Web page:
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  1. All 27 amendments are listed and detailed in the tables below. Article Five of the United States Constitution details the two-step process for amending the nation's frame of government. Amendments must be properly proposed and ratified before becoming operative.

    No.
    Subject
    Ratification [10] [11](proposed)
    Ratification [10] [11](completed)
    Protects freedom of religion, freedom of ...
    September 25, 1789
    December 15, 1791
    Protects the right to keep and bear arms
    September 25, 1789
    December 15, 1791
    Restricts the quartering of soldiers in ...
    September 25, 1789
    December 15, 1791
    Prohibits unreasonable searches and ...
    September 25, 1789
    December 15, 1791
  2. Usually, for an amendment to be approved and added to the Constitution, there are two steps: [a] [1] Two-thirds of both the United States Senate and the United States House of Representatives approve the amendment. They "propose" the amendment to the states (they send the amendment to the states to be ratified)

    #
    What Does It Mean?
    Ratification Proposed: [4]
    Ratified On: [4]
    The states cannot be sued by people who ...
    March 4, 1794
    February 7, 1795
    Changed the way the President and the ...
    December 9, 1803
    June 15, 1804
    Made slavery illegal in the United States.
    January 31, 1865
    December 6, 1865
    Promises due process rights before taking ...
    June 13, 1866
    July 9, 1868
  3. the first amendment ( amendment i) to the united states constitution prevents the government from making laws that regulate an establishment of religion, or that prohibit the free exercise of religion, or abridge the freedom of speech, the freedom of the press, the freedom of assembly, or the right to petition the government for redress of

  4. People also ask

    What are the first 27 amendments?

    What are the 5 rights in the 1st Amendment?

    What is the summary of the amendments?

    How do the amendments protect us?

    • The 1st amendment is about Freedom of speech. The notion that the government will not interfere with the ability of the people, the press, or religious groups to express their views or to protest in favor of them.
    • The 2nd amendment is about the right to bear arms. In the modern world, the continued right to own firearms and protect property according to the law.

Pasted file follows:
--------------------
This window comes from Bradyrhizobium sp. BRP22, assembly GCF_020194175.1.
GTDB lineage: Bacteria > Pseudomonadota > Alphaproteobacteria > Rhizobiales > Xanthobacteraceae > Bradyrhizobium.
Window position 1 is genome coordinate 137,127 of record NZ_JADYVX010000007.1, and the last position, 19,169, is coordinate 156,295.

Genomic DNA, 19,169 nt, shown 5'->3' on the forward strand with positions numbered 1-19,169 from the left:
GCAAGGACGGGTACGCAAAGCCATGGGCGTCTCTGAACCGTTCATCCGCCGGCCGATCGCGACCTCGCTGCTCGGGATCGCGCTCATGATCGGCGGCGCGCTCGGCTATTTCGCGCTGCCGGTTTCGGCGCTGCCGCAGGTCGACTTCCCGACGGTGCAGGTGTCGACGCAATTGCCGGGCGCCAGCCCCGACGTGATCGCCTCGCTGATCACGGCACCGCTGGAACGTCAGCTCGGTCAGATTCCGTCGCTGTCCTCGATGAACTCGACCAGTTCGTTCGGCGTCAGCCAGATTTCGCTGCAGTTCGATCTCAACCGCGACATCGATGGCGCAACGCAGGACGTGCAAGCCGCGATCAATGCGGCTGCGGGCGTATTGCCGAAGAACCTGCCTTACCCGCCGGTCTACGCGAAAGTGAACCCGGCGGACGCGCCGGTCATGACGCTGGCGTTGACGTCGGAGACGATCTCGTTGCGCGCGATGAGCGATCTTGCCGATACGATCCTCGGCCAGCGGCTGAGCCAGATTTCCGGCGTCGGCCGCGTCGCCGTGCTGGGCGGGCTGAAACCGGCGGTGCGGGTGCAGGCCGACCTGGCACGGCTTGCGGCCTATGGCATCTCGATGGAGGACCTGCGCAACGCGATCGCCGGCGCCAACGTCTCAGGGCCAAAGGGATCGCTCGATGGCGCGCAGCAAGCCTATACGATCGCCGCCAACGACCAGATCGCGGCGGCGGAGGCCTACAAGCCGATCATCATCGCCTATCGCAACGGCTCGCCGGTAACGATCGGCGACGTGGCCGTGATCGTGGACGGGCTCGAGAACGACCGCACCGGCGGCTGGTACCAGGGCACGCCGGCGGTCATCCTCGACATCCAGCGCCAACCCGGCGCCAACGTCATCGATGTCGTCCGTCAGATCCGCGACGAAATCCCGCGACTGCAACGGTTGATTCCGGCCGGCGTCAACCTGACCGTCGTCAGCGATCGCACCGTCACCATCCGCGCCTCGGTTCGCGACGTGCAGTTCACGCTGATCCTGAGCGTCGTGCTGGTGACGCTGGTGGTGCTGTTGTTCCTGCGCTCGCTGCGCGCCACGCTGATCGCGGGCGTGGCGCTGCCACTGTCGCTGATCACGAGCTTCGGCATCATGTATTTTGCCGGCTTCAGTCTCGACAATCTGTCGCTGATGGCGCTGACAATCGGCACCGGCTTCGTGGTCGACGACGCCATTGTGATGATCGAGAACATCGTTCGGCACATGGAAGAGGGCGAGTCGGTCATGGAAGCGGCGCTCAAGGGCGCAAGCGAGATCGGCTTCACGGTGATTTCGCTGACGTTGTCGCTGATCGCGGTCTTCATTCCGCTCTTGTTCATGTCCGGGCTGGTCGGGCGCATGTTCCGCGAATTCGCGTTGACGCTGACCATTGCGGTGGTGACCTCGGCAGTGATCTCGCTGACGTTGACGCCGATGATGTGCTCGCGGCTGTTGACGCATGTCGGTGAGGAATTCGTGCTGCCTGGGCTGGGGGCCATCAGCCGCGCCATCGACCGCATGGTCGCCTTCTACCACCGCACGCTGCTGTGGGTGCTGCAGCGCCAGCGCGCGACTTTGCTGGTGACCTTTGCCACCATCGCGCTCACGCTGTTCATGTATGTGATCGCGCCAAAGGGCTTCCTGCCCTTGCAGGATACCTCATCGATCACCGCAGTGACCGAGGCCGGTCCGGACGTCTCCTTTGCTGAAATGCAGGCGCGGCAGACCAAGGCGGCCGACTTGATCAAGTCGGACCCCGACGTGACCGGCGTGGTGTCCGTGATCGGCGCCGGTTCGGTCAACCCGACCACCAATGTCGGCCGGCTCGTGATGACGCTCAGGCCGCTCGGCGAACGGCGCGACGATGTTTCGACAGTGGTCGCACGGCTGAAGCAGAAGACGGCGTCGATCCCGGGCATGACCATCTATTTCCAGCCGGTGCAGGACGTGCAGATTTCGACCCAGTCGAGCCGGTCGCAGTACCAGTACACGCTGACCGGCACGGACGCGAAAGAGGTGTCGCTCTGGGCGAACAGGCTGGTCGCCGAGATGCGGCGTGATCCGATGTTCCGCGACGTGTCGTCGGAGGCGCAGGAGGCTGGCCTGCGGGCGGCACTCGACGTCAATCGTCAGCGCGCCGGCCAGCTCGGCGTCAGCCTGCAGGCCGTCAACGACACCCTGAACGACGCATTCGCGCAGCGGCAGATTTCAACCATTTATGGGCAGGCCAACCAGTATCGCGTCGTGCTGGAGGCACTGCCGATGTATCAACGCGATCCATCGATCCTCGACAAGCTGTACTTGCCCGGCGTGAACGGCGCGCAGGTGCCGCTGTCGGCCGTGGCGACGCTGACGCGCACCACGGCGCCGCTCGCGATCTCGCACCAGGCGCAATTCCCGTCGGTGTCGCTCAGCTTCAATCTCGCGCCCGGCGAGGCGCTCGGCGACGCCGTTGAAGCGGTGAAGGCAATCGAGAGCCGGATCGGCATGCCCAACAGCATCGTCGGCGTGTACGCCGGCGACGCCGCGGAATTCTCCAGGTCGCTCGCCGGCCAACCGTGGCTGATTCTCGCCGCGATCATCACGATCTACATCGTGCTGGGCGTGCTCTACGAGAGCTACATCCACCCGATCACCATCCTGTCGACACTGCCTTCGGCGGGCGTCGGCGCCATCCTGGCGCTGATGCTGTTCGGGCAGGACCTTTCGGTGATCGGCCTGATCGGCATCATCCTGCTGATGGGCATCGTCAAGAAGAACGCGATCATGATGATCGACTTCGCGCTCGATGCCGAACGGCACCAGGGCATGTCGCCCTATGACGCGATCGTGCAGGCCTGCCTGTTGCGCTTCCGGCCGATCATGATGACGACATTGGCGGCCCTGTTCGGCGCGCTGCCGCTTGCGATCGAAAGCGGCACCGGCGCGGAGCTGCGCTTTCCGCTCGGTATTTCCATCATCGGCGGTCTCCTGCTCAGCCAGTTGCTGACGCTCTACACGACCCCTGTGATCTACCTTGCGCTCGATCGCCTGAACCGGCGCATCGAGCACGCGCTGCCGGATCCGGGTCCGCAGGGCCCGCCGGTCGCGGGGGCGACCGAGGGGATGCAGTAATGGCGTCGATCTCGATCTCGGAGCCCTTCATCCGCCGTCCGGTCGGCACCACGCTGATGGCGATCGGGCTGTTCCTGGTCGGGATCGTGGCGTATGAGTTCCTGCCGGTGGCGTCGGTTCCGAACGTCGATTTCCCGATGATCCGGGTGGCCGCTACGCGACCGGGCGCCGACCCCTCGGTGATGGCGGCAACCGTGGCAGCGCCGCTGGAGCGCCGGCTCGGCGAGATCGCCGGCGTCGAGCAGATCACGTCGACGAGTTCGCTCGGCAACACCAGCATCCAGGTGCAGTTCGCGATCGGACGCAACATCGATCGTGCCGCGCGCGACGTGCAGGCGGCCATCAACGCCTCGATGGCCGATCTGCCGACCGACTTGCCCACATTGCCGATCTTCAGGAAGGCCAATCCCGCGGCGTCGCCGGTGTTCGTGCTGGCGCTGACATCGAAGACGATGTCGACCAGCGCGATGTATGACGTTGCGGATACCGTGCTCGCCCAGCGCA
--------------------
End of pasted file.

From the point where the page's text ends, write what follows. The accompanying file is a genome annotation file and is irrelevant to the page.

• The 3rd amendment is a law stating that citizens do not have to house soldiers, whether in wartime or peacetime if they do not consent to do so.
    • The 4th amendment is about the right of the people of the United States to feel secure in their homes, and of possessions, without fear of “unreasonable searches and seizures”.
    • Amendments
    • Related Pages
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    Since 1787, Congress has written 33 amendments to change the Constitution, but the states have ratified only 27 of them.

    Related documents

    1. Mayflower Compact 2. Fundamental Orders of Connecticut 3. Massachusetts Body of Liberties 4. English Bill of Rights 5. Federalist Papers 6. United States Bill of Rights

    Related Authors

    1. Alexander Hamilton 2. Gouverneur Morris 3. John Jay 4. James Madison 5. John Marshall 6. Thomas Paine

    Amar, Akhil Reed (2005). "In the Beginning". America's Constitution: A Biography. New York: Random House. ISBN 1-4000-6262-4.
    Bailyn, Bernard, ed. The Debate on the Constitution: Federalist and Antifederalist Speeches, Articles, and Letters During the Struggle for Ratification. Part One: September 1787 to February 1788 (T...
    Bailyn, Bernard, ed. The Debate on the Constitution: Federalist and Antifederalist Speeches, Articles, and Letters During the Struggle for Ratification. Part Two: January to August 1788 (The Librar...
    Edling, Max M. (2003). A Revolution in Favor of Government: Origins of the U.S. Constitution and the Making of the American State. Oxford University Press. ISBN 0-19-514870-3.

    National Archives

    1. The National Archives Experience — Constitution of the United States 2. The National Archives Experience — High Resolution Downloads of the Charters of Freedom 3. Full text of U.S. Constitution 4. Full text of The Bill of Rights 5. Full text of the amendments

    Official U.S. government sources

    1. Analysis and Interpretation of the Constitution of the United States Archived 2006-12-06 at the Wayback Machine: Annotated constitution, with descriptions of important cases (official publication of U.S. Senate) 2. United States Constitution and related resources: Library of Congress 3. CIA World Fact Book Archived 2015-07-06 at the Wayback Machine

    Non-government web sites

    1. US Constitution[permanent dead link]in basic English 2. US Law Dictionary Archived 2006-08-12 at the Wayback Machine 3. Audio version of US Constitution: free mp3 download 4. The Constitution Society: Research and public education on the principles of constitutional republican government 4.1. Text of the constitution Archived 2007-03-04 at the Wayback Machine 5. Law about...the Constitution: An overview of constitutional law from the Legal Information Institute 6. The U.S. Constitution Onl...

  5. There are currently 27 ratified amendments (of which the first ten are known as the Bill of Rights) to the Constitution since its enactment. The fifth article of the U.S. Constitution details the procedure for amending it.

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